So on one end of the scale, we have a giant concrete and steel bridge destroyed by resonance and on the other, we have a small crystal glass, shattered. So maybe we could shatter something even smaller, something really small, something you would need a microscope to see. Maybe we could shatter a living microorganism.
But to do that you’d need some sort of theory to serve as a basis. And we find that basis in a wonderful book called “The Rainbow and the Worm: The Physics of Organisms“, by a scientist, Mae Wan Ho. And that book makes a very strong case that living organisms and cells are liquid crystals, or in the least, they have many properties of liquid crystals.
Now, we are all familiar with liquid crystals because they are in our laptop, computer screens: LCD display, Liquid Crystal Display. And we can change the qualities of the liquid crystals in our computer screen by sending special electronic signals to it. We can change the color and the shape on the screen with these signals.
So maybe we could change a biological living liquid crystal with a special electronic signal. But in order to do that, we would need some kind of device. So we searched the US Patent database, and we found this invention by a physician Dr. James Bare of Albuquerque, New Mexico. It’s called Resonant Frequency Therapy Device, and its purpose is to induce a resonant vibration in a living organism or a cell.
And there are two really important things about this device. The first is that it uses a very special kind of antenna: they take a hollow glass sphere, they evacuate the air, they put in some helium gas, and when we send in our electronic signals, the helium gas lights up like a fluorescent light. An electrified gas is called a plasma, so this is called a plasma antenna. And it has many special properties uniquely suited for this kind of work.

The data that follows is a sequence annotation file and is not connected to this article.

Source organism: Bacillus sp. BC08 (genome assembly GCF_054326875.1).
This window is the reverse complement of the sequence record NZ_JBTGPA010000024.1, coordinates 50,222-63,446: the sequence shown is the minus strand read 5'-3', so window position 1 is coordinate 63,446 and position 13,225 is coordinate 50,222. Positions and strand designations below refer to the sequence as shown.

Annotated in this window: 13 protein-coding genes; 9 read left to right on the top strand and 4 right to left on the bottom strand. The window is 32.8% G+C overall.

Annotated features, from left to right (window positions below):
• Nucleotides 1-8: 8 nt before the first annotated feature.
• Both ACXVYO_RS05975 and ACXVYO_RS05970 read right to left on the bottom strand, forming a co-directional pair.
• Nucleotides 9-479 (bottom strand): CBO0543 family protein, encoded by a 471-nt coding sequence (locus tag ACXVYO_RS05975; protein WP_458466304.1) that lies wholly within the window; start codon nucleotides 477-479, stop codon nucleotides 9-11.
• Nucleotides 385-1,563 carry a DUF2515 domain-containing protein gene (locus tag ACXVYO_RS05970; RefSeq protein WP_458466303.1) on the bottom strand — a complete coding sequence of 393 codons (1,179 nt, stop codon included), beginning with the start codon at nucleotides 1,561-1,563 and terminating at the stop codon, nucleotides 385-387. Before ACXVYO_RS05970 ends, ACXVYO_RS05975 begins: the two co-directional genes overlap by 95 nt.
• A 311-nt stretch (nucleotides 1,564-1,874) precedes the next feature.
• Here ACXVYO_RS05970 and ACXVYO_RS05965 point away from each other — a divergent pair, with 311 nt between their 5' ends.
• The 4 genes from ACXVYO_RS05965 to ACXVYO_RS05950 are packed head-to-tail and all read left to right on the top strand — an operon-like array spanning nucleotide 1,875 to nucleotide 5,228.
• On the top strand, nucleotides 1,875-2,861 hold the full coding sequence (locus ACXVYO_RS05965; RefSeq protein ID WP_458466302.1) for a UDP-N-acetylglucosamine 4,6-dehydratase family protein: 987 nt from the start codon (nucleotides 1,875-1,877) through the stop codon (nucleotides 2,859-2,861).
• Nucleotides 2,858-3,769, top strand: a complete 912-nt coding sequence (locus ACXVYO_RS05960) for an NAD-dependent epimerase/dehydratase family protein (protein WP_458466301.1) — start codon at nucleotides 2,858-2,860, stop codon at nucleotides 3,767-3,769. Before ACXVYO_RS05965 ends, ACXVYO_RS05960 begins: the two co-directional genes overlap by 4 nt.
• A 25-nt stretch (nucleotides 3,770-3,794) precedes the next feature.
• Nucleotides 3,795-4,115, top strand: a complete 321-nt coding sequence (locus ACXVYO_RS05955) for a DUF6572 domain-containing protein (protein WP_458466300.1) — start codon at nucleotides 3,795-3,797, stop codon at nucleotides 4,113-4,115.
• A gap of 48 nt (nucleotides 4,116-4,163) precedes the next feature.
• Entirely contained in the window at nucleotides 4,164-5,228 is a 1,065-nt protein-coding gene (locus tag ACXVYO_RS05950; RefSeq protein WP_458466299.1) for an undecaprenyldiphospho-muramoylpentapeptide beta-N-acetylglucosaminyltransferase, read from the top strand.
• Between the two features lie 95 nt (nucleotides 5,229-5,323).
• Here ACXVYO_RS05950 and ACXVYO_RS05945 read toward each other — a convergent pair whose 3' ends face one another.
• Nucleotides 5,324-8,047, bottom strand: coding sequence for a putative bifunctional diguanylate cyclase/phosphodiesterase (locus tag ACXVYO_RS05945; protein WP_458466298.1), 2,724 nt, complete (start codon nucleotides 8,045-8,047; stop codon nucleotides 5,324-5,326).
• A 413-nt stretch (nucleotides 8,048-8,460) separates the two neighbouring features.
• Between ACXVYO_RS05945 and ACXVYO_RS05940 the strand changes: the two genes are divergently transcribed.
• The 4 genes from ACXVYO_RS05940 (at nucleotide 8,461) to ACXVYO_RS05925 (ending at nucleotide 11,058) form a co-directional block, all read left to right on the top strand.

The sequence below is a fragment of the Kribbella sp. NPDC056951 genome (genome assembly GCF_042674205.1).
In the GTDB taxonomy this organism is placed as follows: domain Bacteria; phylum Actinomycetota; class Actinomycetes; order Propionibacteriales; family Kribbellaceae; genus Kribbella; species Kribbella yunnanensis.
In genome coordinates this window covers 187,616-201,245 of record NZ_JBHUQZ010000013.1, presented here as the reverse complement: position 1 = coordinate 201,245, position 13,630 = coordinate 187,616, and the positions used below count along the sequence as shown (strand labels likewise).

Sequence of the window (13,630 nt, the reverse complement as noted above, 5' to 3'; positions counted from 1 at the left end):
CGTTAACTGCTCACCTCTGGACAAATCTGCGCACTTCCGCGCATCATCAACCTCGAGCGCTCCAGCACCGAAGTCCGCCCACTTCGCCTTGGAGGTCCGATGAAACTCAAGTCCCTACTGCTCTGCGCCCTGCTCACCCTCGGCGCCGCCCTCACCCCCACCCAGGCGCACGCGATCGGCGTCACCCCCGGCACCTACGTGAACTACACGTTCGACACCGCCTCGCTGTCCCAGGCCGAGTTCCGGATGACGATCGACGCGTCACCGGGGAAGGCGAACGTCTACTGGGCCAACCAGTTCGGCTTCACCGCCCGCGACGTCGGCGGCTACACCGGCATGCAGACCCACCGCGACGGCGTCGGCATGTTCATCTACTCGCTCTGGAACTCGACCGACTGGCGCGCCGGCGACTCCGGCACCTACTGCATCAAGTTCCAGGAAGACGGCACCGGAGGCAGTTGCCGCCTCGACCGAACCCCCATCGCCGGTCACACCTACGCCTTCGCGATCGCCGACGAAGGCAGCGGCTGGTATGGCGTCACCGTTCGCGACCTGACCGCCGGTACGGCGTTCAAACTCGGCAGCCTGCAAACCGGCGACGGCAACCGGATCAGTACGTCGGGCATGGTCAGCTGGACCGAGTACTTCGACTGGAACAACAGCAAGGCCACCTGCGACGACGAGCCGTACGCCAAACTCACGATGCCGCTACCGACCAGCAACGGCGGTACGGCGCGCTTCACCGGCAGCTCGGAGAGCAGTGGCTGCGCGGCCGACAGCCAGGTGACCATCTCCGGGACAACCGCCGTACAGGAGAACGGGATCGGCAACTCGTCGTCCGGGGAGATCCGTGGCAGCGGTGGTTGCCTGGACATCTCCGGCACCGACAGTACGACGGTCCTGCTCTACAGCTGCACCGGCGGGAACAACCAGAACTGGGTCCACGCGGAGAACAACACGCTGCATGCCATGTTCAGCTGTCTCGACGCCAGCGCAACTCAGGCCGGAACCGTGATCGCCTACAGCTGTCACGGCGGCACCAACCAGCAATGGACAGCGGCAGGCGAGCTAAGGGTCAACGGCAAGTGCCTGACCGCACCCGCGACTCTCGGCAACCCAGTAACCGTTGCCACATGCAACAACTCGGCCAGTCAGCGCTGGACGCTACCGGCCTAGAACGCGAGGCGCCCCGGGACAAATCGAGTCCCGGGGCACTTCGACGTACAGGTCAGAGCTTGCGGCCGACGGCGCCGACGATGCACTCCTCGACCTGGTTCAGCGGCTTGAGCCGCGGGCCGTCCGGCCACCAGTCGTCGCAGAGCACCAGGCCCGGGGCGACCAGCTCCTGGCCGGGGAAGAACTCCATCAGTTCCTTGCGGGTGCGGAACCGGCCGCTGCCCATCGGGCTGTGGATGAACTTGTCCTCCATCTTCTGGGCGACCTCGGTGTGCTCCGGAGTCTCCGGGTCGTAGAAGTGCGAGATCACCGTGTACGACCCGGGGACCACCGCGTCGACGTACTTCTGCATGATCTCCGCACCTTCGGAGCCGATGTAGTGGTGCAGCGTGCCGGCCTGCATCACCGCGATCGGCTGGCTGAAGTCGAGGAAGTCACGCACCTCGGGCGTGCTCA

The second important aspect about Dr. Bare’s invention is that the output always pulses: it’s on, it’s off, it’s on and it’s off. This is very important, because when you’re doing research on the effects of electromagnetic waves on living organisms and cells, if the signal is constantly on, you’re in danger of inducing heat in those cells, and heat causes indiscriminate destruction. We don’t want that. We want targeted destruction.
So, we don’t have to worry about heat. And now, we go to the biology laboratory. And we take Dr. Bare’s device and the hunt begins through a microscope for a frequency which will shatter a living microorganism. Now we have a method of controlling Dr. Bare’s device by an input control frequency. So if I put in, say, 100 hertz, out will come 100 pulses per second. If I put in 200 hertz, I will get 200 pulses.
So now we’re searching for the magic frequency, and we start with 100 Hz, and we look through the microscope to see if anything is happening. We watch for five minutes. Nothing happens.
So we try 101 Hz. We look through the scope for five minutes, and nothing happens.
So we try 102, 103 and so on. Over the course of 15 months, we try hundreds and hundreds of frequencies, if not thousands, until we find the magic combination. The answer is you have to have two input frequencies — one low, one high — and the higher frequency must be 11 times the lower. It’s what we, musicians, would call the eleventh harmonic. When we add the eleventh harmonic, we begin to shatter microorganisms like a crystal glass.